Thursday, September 21, 2017

Protecting The Grid


Cultural Offering points to a sobering issue that deserves far more attention. If all electricity were out for six months or a year, if modern technology went poof, our lives would be transformed. Civilization itself would be imperiled. 

You don't need to be a survivalist to worry about the possibility. Nations such as North Korea would love to be able to launch an attack on the American grid. Even more advanced adversaries would love for them to do so.

An excerpt from "Lights Out" by Ted Koppel: 

"There are emergency preparedness plans in place for earthquakes and hurricanes, heat waves and ice storms. There are plans for power outages of a few days, affecting as many as several million people. But if a highly populated area was without electricity for a period of months or even weeks, there is no master plan for the civilian population."

Former Secretary of Defense Leon Panetta observed, "The danger we face right now is great, but so is the failure to acknowledge that the threat exists at all."

Quote of the Day

We are not a preemptive democracy. We are a reactive one. Rare are the occasions on which we act in anticipation of a potential problem.

- Tom Ridge

Wednesday, September 20, 2017

Passion in Advertising

Back by popular demand: The commercial for Big Bob's Marshall Warehouse

Quick Look

The trailer for "Clerks."

Disability Accommodation and a Less Than Charming Professor

Althouse has a story about a professor and what appears to be a very reasonable way to accommodate a student with a disability. 

I wonder if the professor has any idea of how he comes across. Of course, he may not care.

Saharan Courtesy


"Unfortunately, the etiquette of the desert forbids you to ask the identity of any traveler whom you may meet. You may ask him where he is coming from, where he is going to, or questions of a similar nature, but you must on no account ask him who he is. There is a polite fiction to the effect that every man you meet, even if he is a common camel driver, is such a well-known personage that any inquiries concerning his identity are unnecessary." 

- W. J. Harding-King, 19th century English traveler, quoted in The Conquest of The Sahara by Douglas Porch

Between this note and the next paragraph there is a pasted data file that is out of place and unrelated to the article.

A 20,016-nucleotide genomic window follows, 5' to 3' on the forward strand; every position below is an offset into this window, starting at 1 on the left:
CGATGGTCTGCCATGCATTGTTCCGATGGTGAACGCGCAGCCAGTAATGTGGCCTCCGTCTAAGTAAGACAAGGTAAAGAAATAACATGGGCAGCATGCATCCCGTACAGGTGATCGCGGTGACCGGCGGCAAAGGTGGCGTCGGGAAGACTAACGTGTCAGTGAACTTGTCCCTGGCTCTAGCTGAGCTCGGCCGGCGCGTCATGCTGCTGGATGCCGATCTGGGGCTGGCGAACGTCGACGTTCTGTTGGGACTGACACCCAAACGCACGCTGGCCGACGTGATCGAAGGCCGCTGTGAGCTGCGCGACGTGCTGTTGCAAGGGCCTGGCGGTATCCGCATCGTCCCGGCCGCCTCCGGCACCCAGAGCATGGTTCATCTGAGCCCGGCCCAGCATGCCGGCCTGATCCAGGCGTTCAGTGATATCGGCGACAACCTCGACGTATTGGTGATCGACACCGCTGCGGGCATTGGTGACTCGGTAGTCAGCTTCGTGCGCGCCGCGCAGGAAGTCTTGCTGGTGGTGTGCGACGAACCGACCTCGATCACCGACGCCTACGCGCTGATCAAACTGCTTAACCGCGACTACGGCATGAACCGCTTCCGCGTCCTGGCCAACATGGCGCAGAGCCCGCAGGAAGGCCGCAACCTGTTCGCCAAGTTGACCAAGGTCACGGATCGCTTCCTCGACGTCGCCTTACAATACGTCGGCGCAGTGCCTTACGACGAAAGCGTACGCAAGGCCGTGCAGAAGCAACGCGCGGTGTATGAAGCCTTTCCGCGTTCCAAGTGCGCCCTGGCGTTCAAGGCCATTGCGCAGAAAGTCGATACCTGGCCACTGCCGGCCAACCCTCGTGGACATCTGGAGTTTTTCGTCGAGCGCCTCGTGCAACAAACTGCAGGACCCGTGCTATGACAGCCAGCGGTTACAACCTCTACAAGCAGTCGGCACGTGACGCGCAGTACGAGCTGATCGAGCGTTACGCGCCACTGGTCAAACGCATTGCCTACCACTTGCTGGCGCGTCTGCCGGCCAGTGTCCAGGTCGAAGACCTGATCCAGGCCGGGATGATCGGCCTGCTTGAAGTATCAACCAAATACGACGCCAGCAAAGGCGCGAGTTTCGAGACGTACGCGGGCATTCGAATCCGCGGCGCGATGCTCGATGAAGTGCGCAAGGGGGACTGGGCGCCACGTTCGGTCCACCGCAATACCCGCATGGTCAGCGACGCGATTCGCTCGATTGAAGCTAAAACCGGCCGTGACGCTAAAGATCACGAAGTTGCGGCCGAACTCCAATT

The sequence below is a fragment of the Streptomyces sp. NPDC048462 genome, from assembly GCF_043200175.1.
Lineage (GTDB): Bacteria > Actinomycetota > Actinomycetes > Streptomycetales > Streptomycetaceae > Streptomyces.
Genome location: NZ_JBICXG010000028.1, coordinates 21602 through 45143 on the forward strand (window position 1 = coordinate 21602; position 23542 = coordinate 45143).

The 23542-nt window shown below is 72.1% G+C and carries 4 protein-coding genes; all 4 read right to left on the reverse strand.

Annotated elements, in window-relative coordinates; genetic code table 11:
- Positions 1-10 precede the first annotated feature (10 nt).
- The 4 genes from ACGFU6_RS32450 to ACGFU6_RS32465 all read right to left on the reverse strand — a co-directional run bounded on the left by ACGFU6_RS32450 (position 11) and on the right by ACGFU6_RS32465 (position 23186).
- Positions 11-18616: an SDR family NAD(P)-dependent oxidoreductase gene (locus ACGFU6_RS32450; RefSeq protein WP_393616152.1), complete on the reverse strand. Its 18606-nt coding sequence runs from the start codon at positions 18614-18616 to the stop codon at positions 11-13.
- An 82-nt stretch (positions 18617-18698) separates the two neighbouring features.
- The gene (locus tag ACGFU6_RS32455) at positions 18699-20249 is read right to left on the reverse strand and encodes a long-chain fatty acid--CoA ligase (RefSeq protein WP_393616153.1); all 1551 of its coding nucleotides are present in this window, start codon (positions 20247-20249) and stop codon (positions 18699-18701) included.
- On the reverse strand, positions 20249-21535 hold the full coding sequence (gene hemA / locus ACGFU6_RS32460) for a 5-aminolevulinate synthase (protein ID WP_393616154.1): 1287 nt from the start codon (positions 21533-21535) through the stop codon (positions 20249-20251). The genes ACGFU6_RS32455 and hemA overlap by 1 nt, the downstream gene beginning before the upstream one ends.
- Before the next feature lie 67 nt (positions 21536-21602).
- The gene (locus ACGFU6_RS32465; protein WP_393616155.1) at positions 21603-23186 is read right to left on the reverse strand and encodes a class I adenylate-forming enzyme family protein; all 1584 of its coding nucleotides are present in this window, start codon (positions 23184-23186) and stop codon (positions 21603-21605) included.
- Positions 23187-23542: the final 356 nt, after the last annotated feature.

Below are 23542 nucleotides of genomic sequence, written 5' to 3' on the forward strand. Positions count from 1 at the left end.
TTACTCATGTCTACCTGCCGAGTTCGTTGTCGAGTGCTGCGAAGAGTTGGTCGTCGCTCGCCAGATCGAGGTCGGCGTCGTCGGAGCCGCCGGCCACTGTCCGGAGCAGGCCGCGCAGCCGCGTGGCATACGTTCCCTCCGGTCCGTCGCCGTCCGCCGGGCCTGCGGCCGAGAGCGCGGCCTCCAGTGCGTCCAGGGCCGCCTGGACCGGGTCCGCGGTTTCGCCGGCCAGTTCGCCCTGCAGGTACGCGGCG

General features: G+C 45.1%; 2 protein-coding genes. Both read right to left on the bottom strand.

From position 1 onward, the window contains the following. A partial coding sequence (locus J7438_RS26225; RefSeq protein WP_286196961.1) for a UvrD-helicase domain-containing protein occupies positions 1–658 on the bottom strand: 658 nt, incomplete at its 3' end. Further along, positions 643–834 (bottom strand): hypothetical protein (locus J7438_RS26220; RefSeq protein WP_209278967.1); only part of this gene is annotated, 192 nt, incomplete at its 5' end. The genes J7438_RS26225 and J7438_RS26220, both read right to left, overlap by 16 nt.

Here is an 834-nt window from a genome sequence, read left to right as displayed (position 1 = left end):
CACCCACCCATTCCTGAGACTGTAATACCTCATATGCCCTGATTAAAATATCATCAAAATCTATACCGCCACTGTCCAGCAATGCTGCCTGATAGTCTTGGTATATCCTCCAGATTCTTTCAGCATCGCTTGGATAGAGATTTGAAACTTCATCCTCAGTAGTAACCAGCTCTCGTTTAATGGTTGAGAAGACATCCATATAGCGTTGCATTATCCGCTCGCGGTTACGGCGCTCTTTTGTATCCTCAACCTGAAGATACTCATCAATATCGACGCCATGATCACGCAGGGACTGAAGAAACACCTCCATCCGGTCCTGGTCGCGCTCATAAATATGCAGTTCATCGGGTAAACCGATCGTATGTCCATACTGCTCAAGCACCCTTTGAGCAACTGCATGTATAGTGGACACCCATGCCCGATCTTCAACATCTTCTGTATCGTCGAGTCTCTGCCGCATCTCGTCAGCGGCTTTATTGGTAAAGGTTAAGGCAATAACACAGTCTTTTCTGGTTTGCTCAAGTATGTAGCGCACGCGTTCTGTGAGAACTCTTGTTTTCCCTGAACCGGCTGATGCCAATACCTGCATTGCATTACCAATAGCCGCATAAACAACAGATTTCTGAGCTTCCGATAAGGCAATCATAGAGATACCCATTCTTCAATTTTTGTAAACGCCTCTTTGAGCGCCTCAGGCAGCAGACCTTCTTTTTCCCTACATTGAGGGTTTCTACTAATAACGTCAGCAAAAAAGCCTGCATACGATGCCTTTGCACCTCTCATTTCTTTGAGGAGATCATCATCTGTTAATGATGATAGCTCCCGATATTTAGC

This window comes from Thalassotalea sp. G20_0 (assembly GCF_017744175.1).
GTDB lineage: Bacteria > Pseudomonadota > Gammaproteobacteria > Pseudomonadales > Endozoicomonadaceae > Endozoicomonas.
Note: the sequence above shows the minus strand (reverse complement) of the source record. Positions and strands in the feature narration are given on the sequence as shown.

In The Background

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Niche


I was talking with a lawyer a few weeks ago about a story that had made national news. He had no difficulty with the conduct because he'd analyzed the matter and had found no legal problem. When I cited a multitude of management blunders, his response was along the lines of, "Oh, those. Yeah, those could be trouble."

Our respective fields can easily become traps. Always consider the backgrounds of those who are in the room.

Quote of the Day

A little integrity is better than any career.

- Ralph Waldo Emerson

Tuesday, September 19, 2017

Celebrate Creativity

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Quick Look

The trailer for "Snakes On A Plane."

Leadership Reading

Fast Company: Seven books recommended by Microsoft's CEO.

I've read Mindset and thought it was very good.

Killer Morning



This is a black coffee and allergy medicine, think of last night's dream and wonder how much was real, wrestle with technology, slog through paperwork, check due dates, finish drafts, and get through a big list sort of morning.

Great Book Titles

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Quote of the Day

The professor was a bore on a Guggenheim, a long-range drone, an international ballistic fossil. I spent the whole hour drawing little pictures of hanged men.

- Clive James in May Week Was In June

Monday, September 18, 2017

Concerto Break

Time for some Handel. Crank it up.

[Op.6, No.9 in F Major]

Health Food Update

Homemade Orange Sweet Rolls

How To Feed A Loon shows how to make Homemade Orange Sweet Rolls.

Workplace at Sea

At Kottke: Check out Jeffrey Tsang's time-lapsed video of a cargo ship's voyage from the Red Sea to Hong Kong.

Impressive.

Breakfast Reading

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I've started reading a few pages of this every morning. Fascinating.

CoolTools

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Where you can find a lot of great things.

Denis Mack Smith, RIP

I just learned that Denis Mack Smith passed away in July

He graciously welcomed me into his home in Oxford many years ago when I was conducting some research on Mussolini. I can still vividly recall his observations as well as his kindness in devoting a day to meeting with an obscure American management consultant who was interested in the management style of an Italian dictator.